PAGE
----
Lola: “I am new to the band so I would say my main inspiration is BlackJack. I have been following these guys for two years before they let me join the fucking band, but I feel inspired to play with these guys so it would have to be them!”

Where do you see yourself in two years time?
Joey Rubbish: “We all want to be stinking rich with massive houses and massive cars and to redistribute our wealth to those less fortunate, you’re never going to see the common man ever again.”

Dr Travis: “Actually I would like to be a janitor for a school and take psychedelics in the toilets.”

Tommy Trouble: “You’re going to die young.”

Danny Dustbin: “I think that’s the best outcome. Everyone famous dies young.”

Not you guys though! You have too much music to release.

The Progression of Punk Youth bands

Who would you say your target audience is?
Joey Rubbish: “Just playing to whoever’s in the room, we don’t target a group specifically we just make music for the people who get it, following our same politics, and you either align with it or you don’t. We don’t like making excuses for people and we don’t like to address these topics politely. “Hierarchy” is a pretty good example of how we feel about our current government, and some people won’t agree, that’s fine, we aren’t playing for them.”

Any more themes for lyrics and songwriting?
Dr Travis: “We want to talk about poverty, working every day, having to spend £4 on the bus here, spending more money going to all the rehearsals, going to gigs – everything costs money. Being working class and living in poverty is the main reason I started writing punk music because we’re fuckin bored of it. It’s a system of oppression made to keep the rich rich and the poor poorer, we like shouting about how we disagree.”

Joey Rubbish: “I definitely think because I’m trans and it’s a relevant social issue, trans people are targeted openly by the government, and this issue while it isn’t comparable to other systems of oppression, we are all aiming at the same target, we all have a common enemy. I am trying to write some words to change some people’s minds and have fun doing it.”

And you get to two-step!
How would you convince someone to listen to BlackJack?
Dr Travis: “Go to a shit bar in Manchester and hear a shit punk band talk about a shit government – what’s not to love?”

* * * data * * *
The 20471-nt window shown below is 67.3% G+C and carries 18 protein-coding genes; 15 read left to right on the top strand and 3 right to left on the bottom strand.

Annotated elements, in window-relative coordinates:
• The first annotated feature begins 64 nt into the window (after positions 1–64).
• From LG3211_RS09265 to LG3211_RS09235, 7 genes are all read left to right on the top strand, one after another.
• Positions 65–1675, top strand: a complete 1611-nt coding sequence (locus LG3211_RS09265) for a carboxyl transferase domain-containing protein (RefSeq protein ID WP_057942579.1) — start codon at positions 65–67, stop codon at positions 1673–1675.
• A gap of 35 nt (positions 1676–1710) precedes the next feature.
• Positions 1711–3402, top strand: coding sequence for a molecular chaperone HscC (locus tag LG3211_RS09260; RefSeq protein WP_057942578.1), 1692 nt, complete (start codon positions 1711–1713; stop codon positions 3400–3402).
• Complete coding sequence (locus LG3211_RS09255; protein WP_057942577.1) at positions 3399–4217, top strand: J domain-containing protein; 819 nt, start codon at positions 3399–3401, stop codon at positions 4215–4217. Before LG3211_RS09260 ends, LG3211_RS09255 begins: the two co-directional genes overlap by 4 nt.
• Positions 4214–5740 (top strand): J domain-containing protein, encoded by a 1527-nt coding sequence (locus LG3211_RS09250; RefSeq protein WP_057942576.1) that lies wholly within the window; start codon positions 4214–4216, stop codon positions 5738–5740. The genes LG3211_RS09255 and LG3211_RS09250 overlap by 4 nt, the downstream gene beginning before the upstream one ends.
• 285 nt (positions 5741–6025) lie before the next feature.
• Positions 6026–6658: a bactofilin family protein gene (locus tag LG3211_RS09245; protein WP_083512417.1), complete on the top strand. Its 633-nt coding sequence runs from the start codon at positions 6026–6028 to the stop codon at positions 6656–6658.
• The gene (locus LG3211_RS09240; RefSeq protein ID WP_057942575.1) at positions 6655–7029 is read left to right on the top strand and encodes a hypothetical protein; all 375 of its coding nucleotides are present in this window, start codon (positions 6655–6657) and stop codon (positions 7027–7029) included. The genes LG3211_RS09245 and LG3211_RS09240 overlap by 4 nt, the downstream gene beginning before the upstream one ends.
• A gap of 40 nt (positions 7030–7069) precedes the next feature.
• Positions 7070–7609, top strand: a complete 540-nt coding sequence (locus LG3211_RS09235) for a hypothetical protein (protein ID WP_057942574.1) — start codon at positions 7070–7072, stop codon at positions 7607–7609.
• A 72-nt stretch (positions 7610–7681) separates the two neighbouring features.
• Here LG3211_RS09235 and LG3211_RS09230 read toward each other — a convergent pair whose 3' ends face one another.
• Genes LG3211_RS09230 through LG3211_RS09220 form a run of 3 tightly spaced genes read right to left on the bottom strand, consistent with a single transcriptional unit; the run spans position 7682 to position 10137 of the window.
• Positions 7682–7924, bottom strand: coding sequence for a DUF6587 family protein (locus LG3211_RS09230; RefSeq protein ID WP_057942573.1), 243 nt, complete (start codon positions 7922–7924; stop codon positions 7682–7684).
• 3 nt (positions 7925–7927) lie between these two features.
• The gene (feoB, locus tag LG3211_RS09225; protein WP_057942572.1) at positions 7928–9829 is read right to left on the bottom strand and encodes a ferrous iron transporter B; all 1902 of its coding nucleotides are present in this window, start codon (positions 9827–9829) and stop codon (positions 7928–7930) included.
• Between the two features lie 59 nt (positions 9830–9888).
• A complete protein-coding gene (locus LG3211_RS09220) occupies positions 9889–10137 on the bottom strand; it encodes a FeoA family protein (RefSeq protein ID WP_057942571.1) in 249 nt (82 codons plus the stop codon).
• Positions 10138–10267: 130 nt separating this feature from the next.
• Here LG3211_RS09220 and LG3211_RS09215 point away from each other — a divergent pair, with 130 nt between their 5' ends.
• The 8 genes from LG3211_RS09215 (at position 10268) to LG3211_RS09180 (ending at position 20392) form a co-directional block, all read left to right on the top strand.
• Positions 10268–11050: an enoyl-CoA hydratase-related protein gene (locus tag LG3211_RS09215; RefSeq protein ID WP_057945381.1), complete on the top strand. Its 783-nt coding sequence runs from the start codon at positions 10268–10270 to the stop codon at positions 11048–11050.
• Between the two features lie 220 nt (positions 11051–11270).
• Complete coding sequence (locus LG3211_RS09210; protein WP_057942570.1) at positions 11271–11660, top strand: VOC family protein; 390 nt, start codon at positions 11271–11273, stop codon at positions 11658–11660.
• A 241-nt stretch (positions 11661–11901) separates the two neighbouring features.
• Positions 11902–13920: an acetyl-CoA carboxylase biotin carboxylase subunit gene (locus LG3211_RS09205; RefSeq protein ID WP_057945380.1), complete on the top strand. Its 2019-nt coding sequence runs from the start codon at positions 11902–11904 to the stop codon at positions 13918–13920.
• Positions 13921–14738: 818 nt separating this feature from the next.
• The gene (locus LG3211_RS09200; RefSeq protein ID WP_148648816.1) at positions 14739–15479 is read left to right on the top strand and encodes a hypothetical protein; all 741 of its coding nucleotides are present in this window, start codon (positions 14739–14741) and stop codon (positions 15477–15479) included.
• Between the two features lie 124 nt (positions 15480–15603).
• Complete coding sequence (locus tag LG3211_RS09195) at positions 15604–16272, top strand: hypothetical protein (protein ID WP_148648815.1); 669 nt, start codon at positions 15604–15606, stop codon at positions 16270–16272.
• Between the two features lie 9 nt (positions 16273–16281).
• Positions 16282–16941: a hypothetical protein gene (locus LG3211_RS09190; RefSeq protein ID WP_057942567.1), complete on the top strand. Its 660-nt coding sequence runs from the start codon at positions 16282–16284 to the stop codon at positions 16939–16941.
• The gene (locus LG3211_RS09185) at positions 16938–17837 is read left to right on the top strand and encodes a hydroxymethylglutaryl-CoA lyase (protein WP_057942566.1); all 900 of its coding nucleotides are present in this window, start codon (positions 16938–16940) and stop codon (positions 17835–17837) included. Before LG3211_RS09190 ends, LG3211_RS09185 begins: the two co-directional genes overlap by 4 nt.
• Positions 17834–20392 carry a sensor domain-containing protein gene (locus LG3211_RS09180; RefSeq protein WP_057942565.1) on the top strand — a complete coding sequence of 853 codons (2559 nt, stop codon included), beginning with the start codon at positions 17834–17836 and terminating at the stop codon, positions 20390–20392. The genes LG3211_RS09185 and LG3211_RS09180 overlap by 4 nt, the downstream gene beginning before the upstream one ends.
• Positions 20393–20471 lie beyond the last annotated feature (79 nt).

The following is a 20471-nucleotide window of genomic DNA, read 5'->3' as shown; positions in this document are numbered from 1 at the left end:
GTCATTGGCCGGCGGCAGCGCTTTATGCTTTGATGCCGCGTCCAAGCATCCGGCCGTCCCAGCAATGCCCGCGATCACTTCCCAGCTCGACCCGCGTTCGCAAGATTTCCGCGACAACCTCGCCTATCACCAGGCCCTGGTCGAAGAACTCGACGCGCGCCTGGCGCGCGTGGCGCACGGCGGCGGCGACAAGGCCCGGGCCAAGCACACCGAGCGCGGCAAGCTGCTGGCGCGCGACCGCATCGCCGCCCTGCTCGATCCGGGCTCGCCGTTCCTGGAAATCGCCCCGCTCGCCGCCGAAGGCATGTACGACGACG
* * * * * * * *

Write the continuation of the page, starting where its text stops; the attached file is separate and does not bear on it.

Danny Dustbin: “Open your ears and hearts to our love and hate and you will be engulfed in it, it will feel great we promise!”

Are there any bands you have dreamed of touring with?
Joey Rubbish: “Moth Slut and The Nightmares tour in the future would be amazing and something to look forward to, we have loved performing alongside them!”

Dr Travis: “I want to go on a tour with the Dead Kennedys”

Joey Rubbish: “But Jello Biafra left the band didn’t he?”

Dr Travis: “But still.”

A reunion tour powered by BlackJack perhaps?
Dr Travis: “That’s the dream.”

What are your next steps?
Joey Rubbish: “We have some recordings ready, we want to get release dates sorted to push them out, we have several gigs on the horizon. Headlining Castle Hotel and OJ sessions in April. A lot of exciting things are coming which we can’t wait to see you all at!”

Any final messages?
Joey Rubbish: “We love you.”

Dr Travis: “I say we hate you, but we hate ourselves even more, yeah? I blew in from Doomsville. We hate you but we love you so much.”

Drummer: “Love you, be happy everyone.”

Lola: “Thank you so much for interviewing us!”

My pleasure!

You can enjoy this lovely band’s music on Spotify and Apple Music, and find their brilliant music video for “Hierarchy” out on YouTube. If it’s gritty raw instrumentals paired with a melodic commanding voice, BlackJack is a band you should listen to. Old punks, new punks, trans and queer people, unite in supporting BlackJack on their journey to eradicate bigotry.


Photographer: Eliza Waite